Creating an Asthma-Friendly Work Environment

One in 12 adults in the U.S. lives with asthma, and for many of them, their workplace is making them sicker.

Nearly 11 million workers are exposed to at least one substance that causes asthma, and work-related asthma is the most frequently reported occupational lung disease. Not only could your workplace be triggering asthma symptoms, but exposures to certain chemicals, irritants or allergens could cause asthma to develop for the very first time.

Considering the triggers of one’s asthma

Both indoor and outdoor work environments may contain irritants that contribute to asthma. A few common triggers include industrial or wood dust, chemical fumes, solvents, pests, molds, secondhand smoke, vehicle exhaust, ozone and particulate matter air pollution. May was Asthma Awareness Month and a good time to improve your air quality and eliminate asthma triggers at work.

First, look for signs of unhealthy air, which can include tobacco smoke, carbon monoxide, allergens, bacteria, viruses, welding fumes, gases, solvent vapors and mists.

Once you have identified the source of the unhealthy air, follow steps to clean it. Speak with your supervisor and building management about the problem and potential risks, then remove the problem, such as using different cleaning chemicals or replacing old drywall and carpeting. Also, make sure the ventilation system is working correctly and that air flow is not blocked.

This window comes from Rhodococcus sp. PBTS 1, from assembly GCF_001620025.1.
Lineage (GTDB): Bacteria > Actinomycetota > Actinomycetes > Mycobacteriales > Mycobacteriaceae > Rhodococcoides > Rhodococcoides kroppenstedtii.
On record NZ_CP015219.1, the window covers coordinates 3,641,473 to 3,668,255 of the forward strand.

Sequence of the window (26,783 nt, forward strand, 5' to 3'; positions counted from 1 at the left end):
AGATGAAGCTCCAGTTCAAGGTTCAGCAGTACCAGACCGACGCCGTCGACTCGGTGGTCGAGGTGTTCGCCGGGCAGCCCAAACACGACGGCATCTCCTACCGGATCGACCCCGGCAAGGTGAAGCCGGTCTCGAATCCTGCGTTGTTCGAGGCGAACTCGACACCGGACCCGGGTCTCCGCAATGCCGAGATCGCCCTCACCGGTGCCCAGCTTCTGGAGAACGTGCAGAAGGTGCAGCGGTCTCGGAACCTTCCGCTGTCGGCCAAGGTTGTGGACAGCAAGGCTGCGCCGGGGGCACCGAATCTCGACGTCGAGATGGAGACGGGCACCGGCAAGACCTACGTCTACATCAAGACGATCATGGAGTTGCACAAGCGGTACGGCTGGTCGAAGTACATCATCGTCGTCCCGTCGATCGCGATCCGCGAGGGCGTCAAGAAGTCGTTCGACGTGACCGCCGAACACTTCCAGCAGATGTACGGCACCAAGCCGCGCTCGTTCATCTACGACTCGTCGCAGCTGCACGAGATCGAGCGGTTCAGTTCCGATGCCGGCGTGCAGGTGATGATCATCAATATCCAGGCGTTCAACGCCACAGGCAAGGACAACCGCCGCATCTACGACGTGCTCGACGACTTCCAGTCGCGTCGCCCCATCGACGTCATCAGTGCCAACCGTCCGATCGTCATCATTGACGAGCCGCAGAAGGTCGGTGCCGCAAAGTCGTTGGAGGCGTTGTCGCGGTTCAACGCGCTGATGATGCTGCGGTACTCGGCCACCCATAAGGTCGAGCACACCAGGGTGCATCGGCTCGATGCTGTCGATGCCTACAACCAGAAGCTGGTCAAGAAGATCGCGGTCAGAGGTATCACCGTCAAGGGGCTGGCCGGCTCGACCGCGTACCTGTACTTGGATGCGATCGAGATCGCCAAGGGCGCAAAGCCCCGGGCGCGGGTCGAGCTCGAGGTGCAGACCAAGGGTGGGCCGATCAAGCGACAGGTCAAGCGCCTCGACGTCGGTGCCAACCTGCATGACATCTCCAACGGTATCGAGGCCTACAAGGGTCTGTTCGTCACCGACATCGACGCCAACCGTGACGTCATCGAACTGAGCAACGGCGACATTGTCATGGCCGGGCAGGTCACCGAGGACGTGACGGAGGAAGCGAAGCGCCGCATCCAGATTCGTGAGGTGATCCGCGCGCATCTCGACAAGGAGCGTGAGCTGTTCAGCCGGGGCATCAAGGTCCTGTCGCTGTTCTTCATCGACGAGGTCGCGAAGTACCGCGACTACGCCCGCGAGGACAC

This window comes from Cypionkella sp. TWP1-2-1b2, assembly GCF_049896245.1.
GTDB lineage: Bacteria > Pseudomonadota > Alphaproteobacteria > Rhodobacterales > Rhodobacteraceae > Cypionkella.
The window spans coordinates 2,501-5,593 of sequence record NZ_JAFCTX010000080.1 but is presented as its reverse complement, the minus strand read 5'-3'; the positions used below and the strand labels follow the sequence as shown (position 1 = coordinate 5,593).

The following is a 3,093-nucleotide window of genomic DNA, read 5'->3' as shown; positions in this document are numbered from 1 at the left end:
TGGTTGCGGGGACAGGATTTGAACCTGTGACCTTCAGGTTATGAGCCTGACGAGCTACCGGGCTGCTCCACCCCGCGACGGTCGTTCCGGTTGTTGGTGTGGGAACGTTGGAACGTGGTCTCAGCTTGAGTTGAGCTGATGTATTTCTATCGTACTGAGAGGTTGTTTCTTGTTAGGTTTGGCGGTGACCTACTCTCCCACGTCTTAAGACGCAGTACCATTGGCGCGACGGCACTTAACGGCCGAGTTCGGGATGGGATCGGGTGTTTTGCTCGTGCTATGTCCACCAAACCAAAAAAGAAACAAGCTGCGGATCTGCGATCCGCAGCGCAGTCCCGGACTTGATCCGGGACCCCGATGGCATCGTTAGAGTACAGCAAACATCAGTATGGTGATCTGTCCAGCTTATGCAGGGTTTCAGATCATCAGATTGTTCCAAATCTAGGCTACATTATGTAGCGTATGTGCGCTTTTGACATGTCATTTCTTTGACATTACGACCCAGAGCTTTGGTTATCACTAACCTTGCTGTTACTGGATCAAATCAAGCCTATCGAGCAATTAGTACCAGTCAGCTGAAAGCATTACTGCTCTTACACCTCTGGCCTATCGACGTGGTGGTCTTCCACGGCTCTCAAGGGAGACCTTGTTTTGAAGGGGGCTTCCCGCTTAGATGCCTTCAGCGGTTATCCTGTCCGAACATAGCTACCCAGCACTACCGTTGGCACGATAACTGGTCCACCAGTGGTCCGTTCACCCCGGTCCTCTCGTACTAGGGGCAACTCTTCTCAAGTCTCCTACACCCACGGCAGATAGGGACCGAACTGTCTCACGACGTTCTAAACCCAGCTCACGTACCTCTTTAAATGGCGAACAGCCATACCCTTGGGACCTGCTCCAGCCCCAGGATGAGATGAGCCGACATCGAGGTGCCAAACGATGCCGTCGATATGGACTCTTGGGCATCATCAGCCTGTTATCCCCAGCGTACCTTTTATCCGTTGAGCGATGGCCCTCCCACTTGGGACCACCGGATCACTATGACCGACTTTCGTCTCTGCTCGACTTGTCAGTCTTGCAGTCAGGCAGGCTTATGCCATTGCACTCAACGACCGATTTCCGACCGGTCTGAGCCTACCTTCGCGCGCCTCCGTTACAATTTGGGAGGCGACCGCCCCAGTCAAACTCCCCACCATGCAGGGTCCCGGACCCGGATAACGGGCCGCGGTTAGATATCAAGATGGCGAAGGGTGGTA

Next, protect the air at work. Keep your environment tobacco-free, store food properly, dispose of garbage regularly and often, clean up spills, report leaks immediately, do not bring in products or chemicals with strong odors and be aware of potential hazards and safety procedures.

Lastly, learn laws put in place to protect healthy air in work environments by the Occupational Health and Safety Administration and the National Institute for Occupation Health and Safety.

For more information about asthma and managing the disease, visit Lung.org/asthma.

This article represents the opinions, thoughts, and experiences of the author; none of this content has been paid for by any advertiser. The Asthma.net team does not recommend or endorse any products or treatments discussed herein. Learn more about how we maintain editorial integrity here.

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